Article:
41. A Key Message The client is not always right, but the way you deal with him/her has to be . . . it requires humility, resolve, and patience.

  42. Strategies for dealing with conflict tend to be situation dependent • Avoiding • Or withdrawing, …but this may mean leaving the solution to chance or fate • Smoothing • Covering up and pretending that all is calm, cooperative, and pleasant - at times a good strategy where third parties are involved • Bargaining • Sometimes compromising - each party gains and loses something - preferably amicably • Forcing • Loser and winner situation - where time pressure exists this may be necessary • Problem Solving • Collaboratively and objectively confronting the problem

  43. Tough Battler Logical Thinker Friendly Helper In situations of conflict think about both parties’ styles - and understand how yours influences theirs The three “pure” styles of influence. • Tough Battler • fighting, powerful, commanding • pressing for results, threatening, repetition • confident, persuasive, forceful • Logical Thinker • logical, knowledgeable, clarifying ideas • facts, quoting rules, practical • orderly, fair, thorough • Friendly Helper • helpful, sympathetic, polite • encouraging, compromising, concerned, friendly • trusting, optimistic, caring, supportive You may need to exercise all three styles at different times.

  44. A useful model to understand one’s approach is the “Assertiveness Matrix” High Aggressive (I win You lose) Assertive (We both win) The extent to which I achieve my goals Avoidance (We both lose) Submissive (I lose You win) Low Low High The extent to which I allow the other person to achieve their goals Always seek to attain a position of ‘win-win’.

  45. Where assertiveness on your part makes sense… employ the “DESC” script • Describe - what you want, how you see the situation objectively, and factually • Express - your feelings about the situation and why you feel that way • Specify - the action you think should be taken and why • Consequences - both positive and negative, of doing or not doing what you are suggesting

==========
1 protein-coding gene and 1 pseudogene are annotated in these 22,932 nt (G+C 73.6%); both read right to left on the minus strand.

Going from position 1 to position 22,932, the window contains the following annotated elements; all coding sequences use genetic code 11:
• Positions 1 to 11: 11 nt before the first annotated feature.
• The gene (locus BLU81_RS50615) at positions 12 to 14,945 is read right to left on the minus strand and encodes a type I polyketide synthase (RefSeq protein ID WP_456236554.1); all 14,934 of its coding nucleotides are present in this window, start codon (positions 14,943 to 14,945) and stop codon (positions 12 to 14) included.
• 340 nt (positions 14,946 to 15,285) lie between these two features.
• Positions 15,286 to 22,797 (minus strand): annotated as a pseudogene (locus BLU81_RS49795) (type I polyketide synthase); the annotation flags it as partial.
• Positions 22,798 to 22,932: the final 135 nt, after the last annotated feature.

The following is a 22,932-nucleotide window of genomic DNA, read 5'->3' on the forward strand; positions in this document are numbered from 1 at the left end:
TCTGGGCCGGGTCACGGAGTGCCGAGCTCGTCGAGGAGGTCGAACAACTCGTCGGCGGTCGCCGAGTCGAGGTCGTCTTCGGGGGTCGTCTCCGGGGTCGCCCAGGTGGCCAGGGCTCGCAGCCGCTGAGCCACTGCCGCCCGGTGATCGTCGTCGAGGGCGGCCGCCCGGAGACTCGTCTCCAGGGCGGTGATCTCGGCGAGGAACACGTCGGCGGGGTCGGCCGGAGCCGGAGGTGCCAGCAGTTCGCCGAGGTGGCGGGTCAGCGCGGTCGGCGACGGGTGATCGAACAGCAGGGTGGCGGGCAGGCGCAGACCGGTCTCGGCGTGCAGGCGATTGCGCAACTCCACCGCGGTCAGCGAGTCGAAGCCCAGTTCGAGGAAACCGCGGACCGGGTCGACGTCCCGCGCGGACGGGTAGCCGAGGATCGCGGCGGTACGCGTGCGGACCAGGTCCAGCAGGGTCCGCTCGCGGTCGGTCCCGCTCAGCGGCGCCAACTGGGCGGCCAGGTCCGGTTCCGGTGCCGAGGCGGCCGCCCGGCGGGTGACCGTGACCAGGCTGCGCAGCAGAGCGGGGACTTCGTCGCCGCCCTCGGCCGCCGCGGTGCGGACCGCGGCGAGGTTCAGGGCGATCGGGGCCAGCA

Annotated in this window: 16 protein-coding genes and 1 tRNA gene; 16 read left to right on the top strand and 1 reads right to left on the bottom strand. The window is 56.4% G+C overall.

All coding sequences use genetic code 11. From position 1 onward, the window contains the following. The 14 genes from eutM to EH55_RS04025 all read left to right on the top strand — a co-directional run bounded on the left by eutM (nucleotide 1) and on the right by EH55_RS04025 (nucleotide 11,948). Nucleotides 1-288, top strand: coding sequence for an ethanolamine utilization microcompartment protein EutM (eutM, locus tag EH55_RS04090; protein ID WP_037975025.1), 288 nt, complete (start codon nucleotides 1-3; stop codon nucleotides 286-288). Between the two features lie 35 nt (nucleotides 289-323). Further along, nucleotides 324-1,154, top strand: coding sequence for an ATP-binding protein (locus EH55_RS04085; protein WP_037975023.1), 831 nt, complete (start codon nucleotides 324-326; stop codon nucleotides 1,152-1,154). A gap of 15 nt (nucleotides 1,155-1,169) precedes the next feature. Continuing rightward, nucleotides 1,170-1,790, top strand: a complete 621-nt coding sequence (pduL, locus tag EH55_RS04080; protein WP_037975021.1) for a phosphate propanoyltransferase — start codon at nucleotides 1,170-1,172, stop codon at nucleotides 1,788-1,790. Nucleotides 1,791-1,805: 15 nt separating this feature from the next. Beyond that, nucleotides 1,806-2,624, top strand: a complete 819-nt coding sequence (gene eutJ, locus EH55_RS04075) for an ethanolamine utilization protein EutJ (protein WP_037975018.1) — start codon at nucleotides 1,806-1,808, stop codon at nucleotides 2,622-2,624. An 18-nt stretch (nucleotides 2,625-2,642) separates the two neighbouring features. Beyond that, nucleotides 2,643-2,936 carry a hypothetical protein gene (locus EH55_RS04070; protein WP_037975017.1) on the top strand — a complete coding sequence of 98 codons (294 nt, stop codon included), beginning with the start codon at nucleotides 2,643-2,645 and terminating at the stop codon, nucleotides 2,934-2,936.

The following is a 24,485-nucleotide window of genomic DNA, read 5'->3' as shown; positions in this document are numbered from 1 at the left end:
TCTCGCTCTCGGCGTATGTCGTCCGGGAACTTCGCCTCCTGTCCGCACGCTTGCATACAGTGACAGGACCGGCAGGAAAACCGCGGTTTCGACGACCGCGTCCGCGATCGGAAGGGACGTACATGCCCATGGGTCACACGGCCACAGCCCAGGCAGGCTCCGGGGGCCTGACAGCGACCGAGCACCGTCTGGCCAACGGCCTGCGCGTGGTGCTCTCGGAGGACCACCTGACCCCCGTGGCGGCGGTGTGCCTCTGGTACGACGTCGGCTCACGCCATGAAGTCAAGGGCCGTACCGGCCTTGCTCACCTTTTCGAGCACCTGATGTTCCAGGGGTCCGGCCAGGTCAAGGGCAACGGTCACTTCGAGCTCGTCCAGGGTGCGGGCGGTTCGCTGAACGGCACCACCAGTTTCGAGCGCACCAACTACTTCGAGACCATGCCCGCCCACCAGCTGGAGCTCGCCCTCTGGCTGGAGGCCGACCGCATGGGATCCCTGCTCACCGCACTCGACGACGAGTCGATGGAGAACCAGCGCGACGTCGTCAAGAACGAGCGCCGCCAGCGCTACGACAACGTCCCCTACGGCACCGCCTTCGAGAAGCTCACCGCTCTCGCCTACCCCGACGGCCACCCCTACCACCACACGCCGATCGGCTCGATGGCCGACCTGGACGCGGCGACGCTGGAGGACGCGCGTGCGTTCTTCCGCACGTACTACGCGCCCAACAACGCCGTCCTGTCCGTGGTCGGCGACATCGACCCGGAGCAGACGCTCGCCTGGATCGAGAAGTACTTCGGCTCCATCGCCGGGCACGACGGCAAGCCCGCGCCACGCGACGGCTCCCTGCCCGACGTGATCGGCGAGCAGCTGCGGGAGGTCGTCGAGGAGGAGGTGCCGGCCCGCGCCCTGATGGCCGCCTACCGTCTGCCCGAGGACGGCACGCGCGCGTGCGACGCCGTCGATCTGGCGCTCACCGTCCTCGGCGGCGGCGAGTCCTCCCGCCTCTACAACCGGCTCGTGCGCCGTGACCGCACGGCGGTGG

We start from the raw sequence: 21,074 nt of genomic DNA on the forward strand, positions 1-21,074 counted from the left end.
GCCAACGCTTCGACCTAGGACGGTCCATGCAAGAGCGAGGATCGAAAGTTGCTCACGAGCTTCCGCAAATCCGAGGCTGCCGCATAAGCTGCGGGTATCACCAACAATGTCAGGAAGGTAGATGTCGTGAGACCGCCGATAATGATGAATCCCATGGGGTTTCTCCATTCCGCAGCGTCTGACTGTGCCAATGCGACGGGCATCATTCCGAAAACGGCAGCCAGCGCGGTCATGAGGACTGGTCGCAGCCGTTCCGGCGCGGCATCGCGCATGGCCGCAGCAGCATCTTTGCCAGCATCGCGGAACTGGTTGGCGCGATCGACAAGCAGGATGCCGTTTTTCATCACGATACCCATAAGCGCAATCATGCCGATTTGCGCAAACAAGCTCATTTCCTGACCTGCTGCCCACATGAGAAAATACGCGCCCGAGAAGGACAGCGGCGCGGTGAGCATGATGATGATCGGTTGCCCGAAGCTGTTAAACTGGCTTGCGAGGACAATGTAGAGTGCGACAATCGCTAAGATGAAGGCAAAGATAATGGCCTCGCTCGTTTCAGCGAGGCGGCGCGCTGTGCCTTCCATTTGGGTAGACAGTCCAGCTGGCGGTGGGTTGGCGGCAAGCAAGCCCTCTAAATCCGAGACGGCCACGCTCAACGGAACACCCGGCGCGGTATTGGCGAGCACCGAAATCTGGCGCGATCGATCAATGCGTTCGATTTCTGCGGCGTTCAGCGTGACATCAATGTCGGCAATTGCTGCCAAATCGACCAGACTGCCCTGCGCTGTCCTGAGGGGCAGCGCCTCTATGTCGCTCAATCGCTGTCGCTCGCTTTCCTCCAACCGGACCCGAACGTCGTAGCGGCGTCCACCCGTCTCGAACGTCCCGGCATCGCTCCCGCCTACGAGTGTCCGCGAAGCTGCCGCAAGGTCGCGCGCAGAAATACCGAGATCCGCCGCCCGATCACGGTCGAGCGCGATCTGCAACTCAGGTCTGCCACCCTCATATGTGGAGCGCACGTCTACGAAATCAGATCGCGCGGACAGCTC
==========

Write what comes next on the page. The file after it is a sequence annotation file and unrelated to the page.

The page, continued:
46. An example of the “DESC” script • Describe: I’ve studied your inventory control system team and it is not adequate to meet the increased demands on your business. • Express: I think this is worrying. • Specify: My view is that unless you invest in a new inventory control system you will not fix it. • Consequences: The benefit of this will be that you will cut the amount of inventory you have to hold and there will be fewer stock-outs on the line. If you don’t fix it, you are going to find it hard to meet your new quality targets.

  47. If the client constantly challenges - “AIR” is a useful technique • Acknowledge • What they have said in a genuine way • Investigate • Identify the main source of the resistance • Encourage them to talk more about it - and listen • Isolate and work the separate issues • Reinforce: • Reinforce the positive aspects of anything you are proposing • Calmly and clearly explain the reasons for change (again!) • Look for acceptance Emphasise your role as a partner.

  48. Remember, make sure ‘what you say’, ‘how you say it’, and ‘how you look’ work together to convey the right message Try ‘mirroring’ behaviours.

  49. Nine strategies to deal with conflict and resistance constructively “Do it my way” “Let’s make a deal” “Let’s work together” DOMINATE BARGAIN COLLABORATE Involved You direct, impose, control or resist You trade, take turns, or split the difference You problem-solve together to reach a win-win resolution “Try it, you’ll like it” “Agree to disagree” “It’s yours to do” Your Interaction SMOOTH COEXIST RELEASE You accentuate similarities and downplay differences You pursue differences independently You release control within agreed-on limits “Wait” “Let’s be fair” “I’ll go along” DECIDEBY RULE Neutral MAINTAIN YIELD You postpone confronting differences Objective rules determine how differences will be handled You give in, adapt, or agree Firm Flexible Your Viewpoint Source: Managing Conflict and Disagreement Constructively - H S Kindler, The 1995 Annual, Pfeiffer & Co

  50. Top Tips - Managing Change • Remember people are more likely to change if they can help plan it • Explain the change and its consequences to all those affected • Put yourself in the shoes of those affected when planning change • Explain the benefits of change in simple terms • Always maintain the self-esteem of people affected • Avoid creating win-lose situations if possible • Look for ways to turn negative concerns into positive opportunities • Generate as few surprises as possible • Lead by example • Recognise support and success • Admit mistakes and learn from failures